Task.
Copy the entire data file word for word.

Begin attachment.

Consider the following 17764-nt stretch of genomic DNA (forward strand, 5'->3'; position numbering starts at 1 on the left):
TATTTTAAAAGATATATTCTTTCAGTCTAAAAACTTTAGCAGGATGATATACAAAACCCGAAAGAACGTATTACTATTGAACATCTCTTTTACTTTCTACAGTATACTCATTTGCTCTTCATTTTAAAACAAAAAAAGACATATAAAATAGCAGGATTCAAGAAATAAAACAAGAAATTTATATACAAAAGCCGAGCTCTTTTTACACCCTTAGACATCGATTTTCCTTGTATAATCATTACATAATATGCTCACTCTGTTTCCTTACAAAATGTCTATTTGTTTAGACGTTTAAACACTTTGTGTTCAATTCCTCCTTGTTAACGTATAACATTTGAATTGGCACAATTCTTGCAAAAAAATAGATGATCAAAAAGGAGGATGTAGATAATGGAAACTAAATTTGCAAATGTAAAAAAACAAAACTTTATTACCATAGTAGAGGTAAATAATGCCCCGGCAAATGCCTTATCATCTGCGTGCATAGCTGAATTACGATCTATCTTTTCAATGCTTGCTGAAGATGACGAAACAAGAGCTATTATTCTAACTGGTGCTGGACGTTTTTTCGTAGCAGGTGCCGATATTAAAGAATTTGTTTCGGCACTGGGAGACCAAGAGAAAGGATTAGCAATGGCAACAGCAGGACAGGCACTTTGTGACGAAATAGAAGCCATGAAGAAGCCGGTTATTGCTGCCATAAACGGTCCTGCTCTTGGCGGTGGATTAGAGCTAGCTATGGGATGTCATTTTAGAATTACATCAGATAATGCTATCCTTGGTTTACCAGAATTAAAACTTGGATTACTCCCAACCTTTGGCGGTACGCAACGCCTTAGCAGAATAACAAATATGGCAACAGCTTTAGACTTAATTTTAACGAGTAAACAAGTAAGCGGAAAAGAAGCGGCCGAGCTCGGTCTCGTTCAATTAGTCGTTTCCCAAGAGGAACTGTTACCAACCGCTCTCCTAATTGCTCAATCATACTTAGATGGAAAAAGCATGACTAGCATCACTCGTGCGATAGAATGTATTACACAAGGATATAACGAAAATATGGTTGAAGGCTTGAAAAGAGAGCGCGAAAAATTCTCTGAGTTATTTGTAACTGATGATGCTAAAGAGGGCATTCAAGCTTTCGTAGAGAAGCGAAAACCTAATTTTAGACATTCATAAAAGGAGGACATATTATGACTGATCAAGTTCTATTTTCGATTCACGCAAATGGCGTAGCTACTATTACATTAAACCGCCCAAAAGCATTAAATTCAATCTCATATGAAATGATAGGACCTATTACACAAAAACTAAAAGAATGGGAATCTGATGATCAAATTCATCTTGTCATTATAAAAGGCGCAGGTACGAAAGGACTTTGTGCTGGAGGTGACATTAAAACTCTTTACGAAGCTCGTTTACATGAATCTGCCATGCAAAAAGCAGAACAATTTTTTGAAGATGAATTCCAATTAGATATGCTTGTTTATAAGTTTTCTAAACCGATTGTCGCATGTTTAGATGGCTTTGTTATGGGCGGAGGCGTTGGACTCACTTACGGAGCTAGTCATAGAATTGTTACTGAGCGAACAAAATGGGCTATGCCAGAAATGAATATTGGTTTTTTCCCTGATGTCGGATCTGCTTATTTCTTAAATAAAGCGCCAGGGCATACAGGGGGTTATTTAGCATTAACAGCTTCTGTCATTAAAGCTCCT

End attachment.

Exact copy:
Consider the following 17764-nt stretch of genomic DNA (forward strand, 5'->3'; position numbering starts at 1 on the left):
TATTTTAAAAGATATATTCTTTCAGTCTAAAAACTTTAGCAGGATGATATACAAAACCCGAAAGAACGTATTACTATTGAACATCTCTTTTACTTTCTACAGTATACTCATTTGCTCTTCATTTTAAAACAAAAAAAGACATATAAAATAGCAGGATTCAAGAAATAAAACAAGAAATTTATATACAAAAGCCGAGCTCTTTTTACACCCTTAGACATCGATTTTCCTTGTATAATCATTACATAATATGCTCACTCTGTTTCCTTACAAAATGTCTATTTGTTTAGACGTTTAAACACTTTGTGTTCAATTCCTCCTTGTTAACGTATAACATTTGAATTGGCACAATTCTTGCAAAAAAATAGATGATCAAAAAGGAGGATGTAGATAATGGAAACTAAATTTGCAAATGTAAAAAAACAAAACTTTATTACCATAGTAGAGGTAAATAATGCCCCGGCAAATGCCTTATCATCTGCGTGCATAGCTGAATTACGATCTATCTTTTCAATGCTTGCTGAAGATGACGAAACAAGAGCTATTATTCTAACTGGTGCTGGACGTTTTTTCGTAGCAGGTGCCGATATTAAAGAATTTGTTTCGGCACTGGGAGACCAAGAGAAAGGATTAGCAATGGCAACAGCAGGACAGGCACTTTGTGACGAAATAGAAGCCATGAAGAAGCCGGTTATTGCTGCCATAAACGGTCCTGCTCTTGGCGGTGGATTAGAGCTAGCTATGGGATGTCATTTTAGAATTACATCAGATAATGCTATCCTTGGTTTACCAGAATTAAAACTTGGATTACTCCCAACCTTTGGCGGTACGCAACGCCTTAGCAGAATAACAAATATGGCAACAGCTTTAGACTTAATTTTAACGAGTAAACAAGTAAGCGGAAAAGAAGCGGCCGAGCTCGGTCTCGTTCAATTAGTCGTTTCCCAAGAGGAACTGTTACCAACCGCTCTCCTAATTGCTCAATCATACTTAGATGGAAAAAGCATGACTAGCATCACTCGTGCGATAGAATGTATTACACAAGGATATAACGAAAATATGGTTGAAGGCTTGAAAAGAGAGCGCGAAAAATTCTCTGAGTTATTTGTAACTGATGATGCTAAAGAGGGCATTCAAGCTTTCGTAGAGAAGCGAAAACCTAATTTTAGACATTCATAAAAGGAGGACATATTATGACTGATCAAGTTCTATTTTCGATTCACGCAAATGGCGTAGCTACTATTACATTAAACCGCCCAAAAGCATTAAATTCAATCTCATATGAAATGATAGGACCTATTACACAAAAACTAAAAGAATGGGAATCTGATGATCAAATTCATCTTGTCATTATAAAAGGCGCAGGTACGAAAGGACTTTGTGCTGGAGGTGACATTAAAACTCTTTACGAAGCTCGTTTACATGAATCTGCCATGCAAAAAGCAGAACAATTTTTTGAAGATGAATTCCAATTAGATATGCTTGTTTATAAGTTTTCTAAACCGATTGTCGCATGTTTAGATGGCTTTGTTATGGGCGGAGGCGTTGGACTCACTTACGGAGCTAGTCATAGAATTGTTACTGAGCGAACAAAATGGGCTATGCCAGAAATGAATATTGGTTTTTTCCCTGATGTCGGATCTGCTTATTTCTTAAATAAAGCGCCAGGGCATACAGGGGGTTATTTAGCATTAACAGCTTCTGTCATTAAAGCTCCT